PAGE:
Revere leans on football skills for critical catch

Revere leans on football skills for critical catch

WASHINGTON -- To complete his game-saving, over-the-shoulder catch in center field Sunday, Ben Revere leaned on the skills he gained growing up playing football. He thought back to the days when he and his dad, John -- a longtime assistant football coach -- would work on receiving drills in the driveway of their home in Georgia.

It all helped Revere pull off a highlight-reel catch in the seventh inning of Sunday afternoon's 1-0 victory against the Giants. With runners on second and third, Brandon Belt drove a 2-2 pitch from Tanner Roark 404 feet, which sent Revere twisting and turning to make an over-the-shoulder running grab just shy of the wall in center field.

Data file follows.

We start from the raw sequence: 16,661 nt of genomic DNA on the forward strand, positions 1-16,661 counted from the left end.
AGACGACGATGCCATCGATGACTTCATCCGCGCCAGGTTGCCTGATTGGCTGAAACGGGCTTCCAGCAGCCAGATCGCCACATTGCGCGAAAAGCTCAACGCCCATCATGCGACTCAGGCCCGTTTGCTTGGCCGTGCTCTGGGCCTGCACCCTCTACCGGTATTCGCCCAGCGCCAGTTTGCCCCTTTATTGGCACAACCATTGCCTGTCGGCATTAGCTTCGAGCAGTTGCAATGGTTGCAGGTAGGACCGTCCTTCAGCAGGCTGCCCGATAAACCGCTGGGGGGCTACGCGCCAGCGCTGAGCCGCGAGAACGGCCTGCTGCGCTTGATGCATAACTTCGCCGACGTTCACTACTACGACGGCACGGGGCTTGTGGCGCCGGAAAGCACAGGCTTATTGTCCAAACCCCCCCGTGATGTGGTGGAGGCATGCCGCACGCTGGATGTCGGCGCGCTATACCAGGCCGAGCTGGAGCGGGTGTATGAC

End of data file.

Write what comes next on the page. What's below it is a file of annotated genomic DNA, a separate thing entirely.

"That was a Willie Mays catch right there," manager Dusty Baker said.

Revere's catch saved at least two runs and preserved a tie game at that point for the Nationals, who went on take the lead in the bottom of the inning on a homer by Wilson Ramos.

Once Roark delivered the 2-2 pitch to Belt, he said he did not even see the ball off the bat. But Roark could tell Belt had made hard contact; according to Statcast™, similarly-batted balls are home runs 42 percent of the time.

"But then I saw Ben racing backwards," Roark said. "And I'm like, 'Oh, man. Come on.'"

Revere covered 90 feet in center field with a 92.3 percent route efficiency, according to Statcast™, and once he secured the catch and bounced off the wall, the crowd of 32,790 fans at Nationals Park erupted. Belt slammed his helmet into the ground as he rounded first base. Roark yelled and skipped off the mound.

As for when Revere knew he could make the play, he said he wasn't sure until it landed in his glove.

"I heard the Redskins were in the audience today scouting," Revere said with a laugh.

Jamal Collier covers the Nationals for MLB.com. Follow him on Twitter at @jamalcollier. This story was not subject to the approval of Major League Baseball or its clubs.